The 7.1-magnitude temblor hit at 1:30 a.m. AKST Sunday (5:30 a.m. EST Sunday), the USGS said. Its epicenter was located 52 miles east of Old Iliamna, Alaska. It had an initial magnitude of 6.4.
The earthquake was felt in Anchorage and caused power outages in the region, according to utility and media reports. At least 10,000 customers were without electricity in the Anchorage area, utilities reported.
Tweets from the area showcase the rattled nerves the quake caused–one person nearly had a fish tank to clean up.. Car alarms buzzing. People without electricity..
The earthquake was widely felt by residents of Anchorage, and there are reports of scattered power outages from the Matanuska Electric Association and Chugach Electric in the Anchorage area. The Homer Electric Association reported on its website that about 4,800 customers were without power early Sunday in the Kenai Peninsula, which is about 160 road miles southwest of Anchorage. The Anchorage and Valdez police departments say they have not received any reports of injury or significant damage.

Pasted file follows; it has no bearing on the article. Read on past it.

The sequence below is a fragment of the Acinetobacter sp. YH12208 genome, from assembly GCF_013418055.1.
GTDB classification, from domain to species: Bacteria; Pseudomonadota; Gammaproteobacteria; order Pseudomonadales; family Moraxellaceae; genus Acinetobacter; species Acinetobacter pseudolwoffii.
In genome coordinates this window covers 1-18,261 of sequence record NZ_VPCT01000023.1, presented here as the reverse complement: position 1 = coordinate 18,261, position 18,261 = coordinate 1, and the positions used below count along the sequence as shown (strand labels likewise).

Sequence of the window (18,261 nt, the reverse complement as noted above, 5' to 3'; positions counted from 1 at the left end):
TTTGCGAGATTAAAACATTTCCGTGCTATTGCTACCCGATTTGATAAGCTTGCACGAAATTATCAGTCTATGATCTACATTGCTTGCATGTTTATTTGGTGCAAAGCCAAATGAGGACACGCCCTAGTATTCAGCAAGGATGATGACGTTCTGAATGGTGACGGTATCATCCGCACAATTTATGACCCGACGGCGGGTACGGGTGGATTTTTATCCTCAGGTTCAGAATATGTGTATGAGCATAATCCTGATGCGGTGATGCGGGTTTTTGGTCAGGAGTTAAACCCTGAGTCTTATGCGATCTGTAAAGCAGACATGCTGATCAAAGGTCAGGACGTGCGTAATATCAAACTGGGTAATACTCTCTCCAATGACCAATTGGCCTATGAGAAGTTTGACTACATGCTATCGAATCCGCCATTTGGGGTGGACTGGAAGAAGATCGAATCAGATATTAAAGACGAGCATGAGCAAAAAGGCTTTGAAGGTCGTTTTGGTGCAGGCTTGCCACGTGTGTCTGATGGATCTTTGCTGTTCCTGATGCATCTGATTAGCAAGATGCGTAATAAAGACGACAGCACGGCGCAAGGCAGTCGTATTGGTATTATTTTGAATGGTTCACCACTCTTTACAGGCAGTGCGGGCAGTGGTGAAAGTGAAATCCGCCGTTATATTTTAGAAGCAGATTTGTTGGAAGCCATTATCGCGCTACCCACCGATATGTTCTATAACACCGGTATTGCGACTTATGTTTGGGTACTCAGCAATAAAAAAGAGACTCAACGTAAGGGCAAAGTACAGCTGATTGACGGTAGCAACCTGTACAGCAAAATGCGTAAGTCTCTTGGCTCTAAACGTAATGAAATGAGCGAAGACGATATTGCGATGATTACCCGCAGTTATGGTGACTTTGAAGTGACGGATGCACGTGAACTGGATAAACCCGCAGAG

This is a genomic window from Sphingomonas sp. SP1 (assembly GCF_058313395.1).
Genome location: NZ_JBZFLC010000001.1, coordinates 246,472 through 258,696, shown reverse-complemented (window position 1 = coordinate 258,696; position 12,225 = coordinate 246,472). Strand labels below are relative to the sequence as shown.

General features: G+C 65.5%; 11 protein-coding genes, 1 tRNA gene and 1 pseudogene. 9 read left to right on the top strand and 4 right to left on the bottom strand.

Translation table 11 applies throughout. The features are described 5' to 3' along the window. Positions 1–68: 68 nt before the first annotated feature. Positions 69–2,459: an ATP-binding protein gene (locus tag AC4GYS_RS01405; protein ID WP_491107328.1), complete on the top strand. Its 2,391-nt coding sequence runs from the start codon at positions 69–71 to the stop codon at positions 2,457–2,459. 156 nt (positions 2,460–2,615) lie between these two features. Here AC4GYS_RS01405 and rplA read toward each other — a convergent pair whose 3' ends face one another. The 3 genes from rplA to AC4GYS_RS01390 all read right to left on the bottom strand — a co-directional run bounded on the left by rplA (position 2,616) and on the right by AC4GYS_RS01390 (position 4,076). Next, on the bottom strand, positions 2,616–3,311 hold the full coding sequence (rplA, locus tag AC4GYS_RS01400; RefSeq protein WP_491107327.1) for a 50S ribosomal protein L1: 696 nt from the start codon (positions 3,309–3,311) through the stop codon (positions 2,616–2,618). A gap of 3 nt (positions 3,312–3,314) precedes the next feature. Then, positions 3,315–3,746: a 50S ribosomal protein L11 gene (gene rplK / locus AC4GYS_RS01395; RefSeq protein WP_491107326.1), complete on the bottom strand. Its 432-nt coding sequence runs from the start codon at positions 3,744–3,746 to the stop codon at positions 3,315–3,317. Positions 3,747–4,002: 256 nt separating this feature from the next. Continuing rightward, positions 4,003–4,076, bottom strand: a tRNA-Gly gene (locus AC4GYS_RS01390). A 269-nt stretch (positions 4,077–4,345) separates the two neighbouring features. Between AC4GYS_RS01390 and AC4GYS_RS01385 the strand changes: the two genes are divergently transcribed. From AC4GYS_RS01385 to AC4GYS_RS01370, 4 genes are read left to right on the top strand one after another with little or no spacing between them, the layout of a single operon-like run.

Anchorage resident Ron Barta says his house shook about 1:34 a.m. when the earthquake hit. Barta, 55, says the pictures on the walls started moving, but there was no damage to his house and no one was hurt.
“I was sitting here with the dogs getting ready to go to bed about 1:34 local time. … I felt a little rumble that didn’t quit for about 30 to 45 seconds. It felt like the house moved,” said Barta, who is married to an Associated Press reporter.
Vincent Nusunginya, 34, of Kenai said he was at his girlfriend’s house when the earthquake hit.
“It started out as a shaking and it seemed very much like a normal earthquake. But then it started to feel like a normal swaying, like a very smooth side-to-side swaying,” said Nusunginya, director of audience at the Peninsula Clarion newspaper. “It was unsettling. Some things got knocked over, but there was no damage.”